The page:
I think I’m going to reframe the conversation about resolutions – “I will do this” – which seem so unwavering, so rigid, and instead talk about goals. Goals such as “I intend to, or desire to”, seem far more hopeful, and about ambition and purpose.
So here’s my goals for this year…
I’m going to work hard at maximizing my impact on social media by following the examples of leaders in the field, but I will also focus on separating my work life and my home life more so that work isn’t the priority. I’ll make sure there are at least a few hours in each day where my phone is in a drawer in another room far from me.
I’m going to seek out new opportunities and experiences. But I’m also going to analyze each potential opportunity for it’s real value in my practice, and I’m going to say no to things that don’t feed my passion, that I feel guilt about, or that simply are too much for my schedule to handle. And I’ll say no knowing that there are always more opportunities out there. Plus if the opportunities don’t present themselves then there is zero reason why i can’t manifest my own opportunities, right?
I’m going to work hard to get better at what I do, practice and learn all the time. I’ll make this fun and I won’t bore myself with repetition to the point of not loving my work anymore. Art is work, hard work, but when it stops being fun then time to move on.
I’m going to leave notes for my future self. A little weird yup, but a lot happens in a year and I have a bad memory, lol. So spending some time setting reminder notes in my online calendar now will hopefully help me to refocus on my goals later in the year. When those notes pop up months from now it will be the cue to sit down and spend time really looking at how things are going. Am I overwhelmed in that moment because I said yes to too many things? Am I working in an environment that is supportive and inspiring or is it a pain to haul myself to work everyday? Have I lined up any new opportunities yet, or should I stop and take some time to look for those?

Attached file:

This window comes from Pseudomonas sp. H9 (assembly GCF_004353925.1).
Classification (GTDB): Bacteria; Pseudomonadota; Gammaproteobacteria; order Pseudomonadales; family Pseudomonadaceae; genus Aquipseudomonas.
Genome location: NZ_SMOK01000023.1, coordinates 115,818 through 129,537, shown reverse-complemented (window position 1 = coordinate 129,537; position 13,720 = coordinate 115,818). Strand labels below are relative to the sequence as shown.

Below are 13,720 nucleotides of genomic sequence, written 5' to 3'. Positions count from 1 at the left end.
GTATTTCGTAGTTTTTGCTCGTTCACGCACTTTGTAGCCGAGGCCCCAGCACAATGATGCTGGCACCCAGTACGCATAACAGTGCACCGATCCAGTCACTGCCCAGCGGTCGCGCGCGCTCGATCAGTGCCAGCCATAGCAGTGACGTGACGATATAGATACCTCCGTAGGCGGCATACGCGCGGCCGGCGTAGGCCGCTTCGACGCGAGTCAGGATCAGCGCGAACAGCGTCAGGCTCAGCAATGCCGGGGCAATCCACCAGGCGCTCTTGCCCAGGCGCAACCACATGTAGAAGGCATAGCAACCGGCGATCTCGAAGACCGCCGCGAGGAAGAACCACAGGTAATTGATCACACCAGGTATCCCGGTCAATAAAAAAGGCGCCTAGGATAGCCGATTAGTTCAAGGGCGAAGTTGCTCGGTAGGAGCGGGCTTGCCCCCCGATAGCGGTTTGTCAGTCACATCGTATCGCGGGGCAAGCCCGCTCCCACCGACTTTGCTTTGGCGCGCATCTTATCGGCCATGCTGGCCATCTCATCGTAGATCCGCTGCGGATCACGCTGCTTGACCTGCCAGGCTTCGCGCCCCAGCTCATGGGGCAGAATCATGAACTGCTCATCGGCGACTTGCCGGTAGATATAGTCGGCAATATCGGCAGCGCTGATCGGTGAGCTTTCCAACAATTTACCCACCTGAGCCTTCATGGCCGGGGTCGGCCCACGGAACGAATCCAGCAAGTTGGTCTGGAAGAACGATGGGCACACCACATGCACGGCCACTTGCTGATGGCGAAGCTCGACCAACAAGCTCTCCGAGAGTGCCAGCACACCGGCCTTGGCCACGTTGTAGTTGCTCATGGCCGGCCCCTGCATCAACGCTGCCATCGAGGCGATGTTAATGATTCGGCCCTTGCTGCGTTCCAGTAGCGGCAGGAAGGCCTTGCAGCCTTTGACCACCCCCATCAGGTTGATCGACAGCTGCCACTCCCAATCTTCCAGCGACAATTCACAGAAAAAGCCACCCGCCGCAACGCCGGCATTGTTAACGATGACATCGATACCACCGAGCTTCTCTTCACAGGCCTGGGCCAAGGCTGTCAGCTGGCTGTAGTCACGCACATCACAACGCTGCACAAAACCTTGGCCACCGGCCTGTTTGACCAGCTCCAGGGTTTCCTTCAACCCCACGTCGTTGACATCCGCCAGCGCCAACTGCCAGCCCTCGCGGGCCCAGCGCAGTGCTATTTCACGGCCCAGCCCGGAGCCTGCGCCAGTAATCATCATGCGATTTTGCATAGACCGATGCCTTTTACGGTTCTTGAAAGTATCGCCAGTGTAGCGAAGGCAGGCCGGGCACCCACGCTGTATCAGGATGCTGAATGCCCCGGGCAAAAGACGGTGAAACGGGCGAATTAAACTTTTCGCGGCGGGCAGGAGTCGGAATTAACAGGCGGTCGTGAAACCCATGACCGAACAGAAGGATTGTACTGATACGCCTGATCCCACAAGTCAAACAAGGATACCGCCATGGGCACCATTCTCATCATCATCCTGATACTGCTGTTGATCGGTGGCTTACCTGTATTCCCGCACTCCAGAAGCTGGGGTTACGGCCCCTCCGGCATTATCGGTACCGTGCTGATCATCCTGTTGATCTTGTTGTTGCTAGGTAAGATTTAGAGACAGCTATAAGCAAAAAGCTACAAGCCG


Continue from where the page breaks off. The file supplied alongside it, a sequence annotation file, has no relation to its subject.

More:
I’m curious of course about how you all keep yourselves accountable? How do you feel about setting resolutions and if you have tips for follow through on those? Please share in the comments! I’d love to read about your resolutions for this year and how you’re doing now that we’re in week two of the year.
One of my go to tips lately has been to stop overthinking everything. Is it perfect? Likely not. Is it good enough? Probably. Hit send, submit to that exhibition, etc. I can’t keep waiting for things to be perfect before I try because I’ll never make that sublime piece, have the dream studio, the flawless website or the proper know-how to do many things. So I’ll instead put aside fear and just do. I resolve to do things that scare me. Oh wait I said I wasn’t going to make any resolutions and there I just made one. I guess I’ll also be open to change of plans, to change of mindset. I guess I’ll just resolve to be here open and ready to learn and listen, try and fail, succeed and share.
If one of your resolutions is to focus on your business this year make sure to check out The Ceramic School MBA Course.
At the end of the 12-Week Workshop…
You’ll have your own personal brand, website and online shop setup.
You’ll know how to price your work, and create sales funnels and processes that get people to purchase more from you.
You’ll know how to use social media for business, and create marketing funnels that turn strangers into super fans, and bring potential customers into your online shop.
You will know how to use Email Marketing and Paid Advertising effectively to boost your pottery business and drive more sales.
You will finally be ready to get your ceramics out in front of the right people, who will be eager to buy your work.